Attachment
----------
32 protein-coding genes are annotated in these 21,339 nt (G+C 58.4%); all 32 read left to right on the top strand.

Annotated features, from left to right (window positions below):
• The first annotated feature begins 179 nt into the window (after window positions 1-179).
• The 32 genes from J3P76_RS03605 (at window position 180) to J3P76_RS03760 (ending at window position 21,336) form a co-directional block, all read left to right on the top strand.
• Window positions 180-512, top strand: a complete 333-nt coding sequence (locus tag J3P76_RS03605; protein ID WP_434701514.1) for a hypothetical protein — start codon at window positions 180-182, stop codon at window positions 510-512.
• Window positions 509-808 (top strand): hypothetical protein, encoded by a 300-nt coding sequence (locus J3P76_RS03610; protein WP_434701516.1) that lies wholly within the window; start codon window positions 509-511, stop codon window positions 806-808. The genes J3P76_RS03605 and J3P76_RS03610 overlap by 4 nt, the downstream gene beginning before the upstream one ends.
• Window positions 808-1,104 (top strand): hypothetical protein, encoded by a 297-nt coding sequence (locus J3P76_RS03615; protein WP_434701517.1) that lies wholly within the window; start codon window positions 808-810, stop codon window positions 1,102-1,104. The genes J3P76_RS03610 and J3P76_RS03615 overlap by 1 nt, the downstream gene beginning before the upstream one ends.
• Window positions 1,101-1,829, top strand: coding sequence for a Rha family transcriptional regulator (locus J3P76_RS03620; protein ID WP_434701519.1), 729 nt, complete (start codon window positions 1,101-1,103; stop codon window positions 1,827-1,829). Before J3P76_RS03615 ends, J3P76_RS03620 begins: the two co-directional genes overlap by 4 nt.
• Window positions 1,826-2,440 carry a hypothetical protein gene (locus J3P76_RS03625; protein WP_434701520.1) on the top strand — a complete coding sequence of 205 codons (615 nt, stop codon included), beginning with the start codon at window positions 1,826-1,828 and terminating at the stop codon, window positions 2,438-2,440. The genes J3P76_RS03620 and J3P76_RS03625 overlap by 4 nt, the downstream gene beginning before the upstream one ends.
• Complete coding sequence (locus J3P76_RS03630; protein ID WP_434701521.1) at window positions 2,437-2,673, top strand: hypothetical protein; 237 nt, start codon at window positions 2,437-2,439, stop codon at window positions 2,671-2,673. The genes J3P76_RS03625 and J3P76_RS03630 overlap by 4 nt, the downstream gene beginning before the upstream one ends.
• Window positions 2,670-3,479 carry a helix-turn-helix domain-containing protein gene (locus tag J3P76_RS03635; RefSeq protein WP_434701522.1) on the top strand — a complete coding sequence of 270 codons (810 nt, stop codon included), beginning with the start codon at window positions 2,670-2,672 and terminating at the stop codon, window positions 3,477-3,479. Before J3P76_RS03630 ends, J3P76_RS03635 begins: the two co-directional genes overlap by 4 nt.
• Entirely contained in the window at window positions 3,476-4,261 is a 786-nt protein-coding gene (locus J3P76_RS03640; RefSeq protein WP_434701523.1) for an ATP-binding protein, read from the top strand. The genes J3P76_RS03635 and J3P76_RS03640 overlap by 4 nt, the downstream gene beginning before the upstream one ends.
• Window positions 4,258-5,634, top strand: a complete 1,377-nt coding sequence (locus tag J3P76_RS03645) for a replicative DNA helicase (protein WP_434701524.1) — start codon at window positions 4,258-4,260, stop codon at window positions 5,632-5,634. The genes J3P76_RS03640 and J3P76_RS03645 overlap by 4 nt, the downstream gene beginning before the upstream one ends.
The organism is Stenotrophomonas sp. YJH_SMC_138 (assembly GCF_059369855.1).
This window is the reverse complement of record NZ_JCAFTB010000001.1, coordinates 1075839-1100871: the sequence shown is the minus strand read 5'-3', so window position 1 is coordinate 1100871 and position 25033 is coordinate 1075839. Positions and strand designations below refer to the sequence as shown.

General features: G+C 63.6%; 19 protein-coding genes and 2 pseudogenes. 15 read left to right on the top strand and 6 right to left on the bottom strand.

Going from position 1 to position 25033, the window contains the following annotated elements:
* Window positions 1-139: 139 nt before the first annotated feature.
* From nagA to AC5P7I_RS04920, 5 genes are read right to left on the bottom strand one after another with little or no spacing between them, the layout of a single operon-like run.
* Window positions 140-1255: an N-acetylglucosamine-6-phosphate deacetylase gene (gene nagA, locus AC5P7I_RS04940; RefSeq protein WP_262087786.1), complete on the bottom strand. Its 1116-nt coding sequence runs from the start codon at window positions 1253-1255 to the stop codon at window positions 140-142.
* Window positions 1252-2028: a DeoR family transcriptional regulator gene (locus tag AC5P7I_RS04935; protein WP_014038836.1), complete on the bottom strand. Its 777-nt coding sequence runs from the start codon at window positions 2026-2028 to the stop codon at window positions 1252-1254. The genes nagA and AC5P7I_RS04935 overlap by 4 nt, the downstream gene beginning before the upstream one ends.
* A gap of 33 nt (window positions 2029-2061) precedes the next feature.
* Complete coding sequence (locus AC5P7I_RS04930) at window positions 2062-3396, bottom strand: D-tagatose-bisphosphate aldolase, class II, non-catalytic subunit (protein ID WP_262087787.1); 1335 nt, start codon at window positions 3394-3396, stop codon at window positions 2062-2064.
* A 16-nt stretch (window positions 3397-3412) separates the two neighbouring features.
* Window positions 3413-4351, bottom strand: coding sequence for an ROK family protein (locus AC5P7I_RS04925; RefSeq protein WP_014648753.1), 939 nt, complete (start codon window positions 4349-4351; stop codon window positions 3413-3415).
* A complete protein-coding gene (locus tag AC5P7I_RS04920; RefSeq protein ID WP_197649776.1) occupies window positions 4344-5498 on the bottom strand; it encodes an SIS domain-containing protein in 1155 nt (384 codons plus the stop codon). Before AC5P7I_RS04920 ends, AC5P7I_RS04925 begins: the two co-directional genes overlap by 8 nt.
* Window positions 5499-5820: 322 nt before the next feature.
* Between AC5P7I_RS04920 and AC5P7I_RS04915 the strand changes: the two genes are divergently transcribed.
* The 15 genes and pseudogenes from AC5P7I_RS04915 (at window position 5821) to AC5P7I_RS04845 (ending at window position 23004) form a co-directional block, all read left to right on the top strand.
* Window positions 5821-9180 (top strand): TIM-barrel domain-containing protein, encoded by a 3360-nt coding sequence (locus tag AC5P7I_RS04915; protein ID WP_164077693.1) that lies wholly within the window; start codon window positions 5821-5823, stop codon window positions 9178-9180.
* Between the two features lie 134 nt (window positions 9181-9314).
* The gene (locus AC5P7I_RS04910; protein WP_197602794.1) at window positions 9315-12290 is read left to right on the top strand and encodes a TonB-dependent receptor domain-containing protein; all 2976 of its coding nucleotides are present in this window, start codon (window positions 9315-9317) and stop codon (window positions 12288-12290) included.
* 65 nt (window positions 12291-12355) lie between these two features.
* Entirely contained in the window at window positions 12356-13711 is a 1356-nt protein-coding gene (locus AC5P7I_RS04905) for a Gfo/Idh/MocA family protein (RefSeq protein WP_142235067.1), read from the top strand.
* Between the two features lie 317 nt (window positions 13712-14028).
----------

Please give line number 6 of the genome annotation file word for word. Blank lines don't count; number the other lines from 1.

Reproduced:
• Window positions 509-808 (top strand): hypothetical protein, encoded by a 300-nt coding sequence (locus J3P76_RS03610; protein WP_434701516.1) that lies wholly within the window; start codon window positions 509-511, stop codon window positions 806-808. The genes J3P76_RS03605 and J3P76_RS03610 overlap by 4 nt, the downstream gene beginning before the upstream one ends.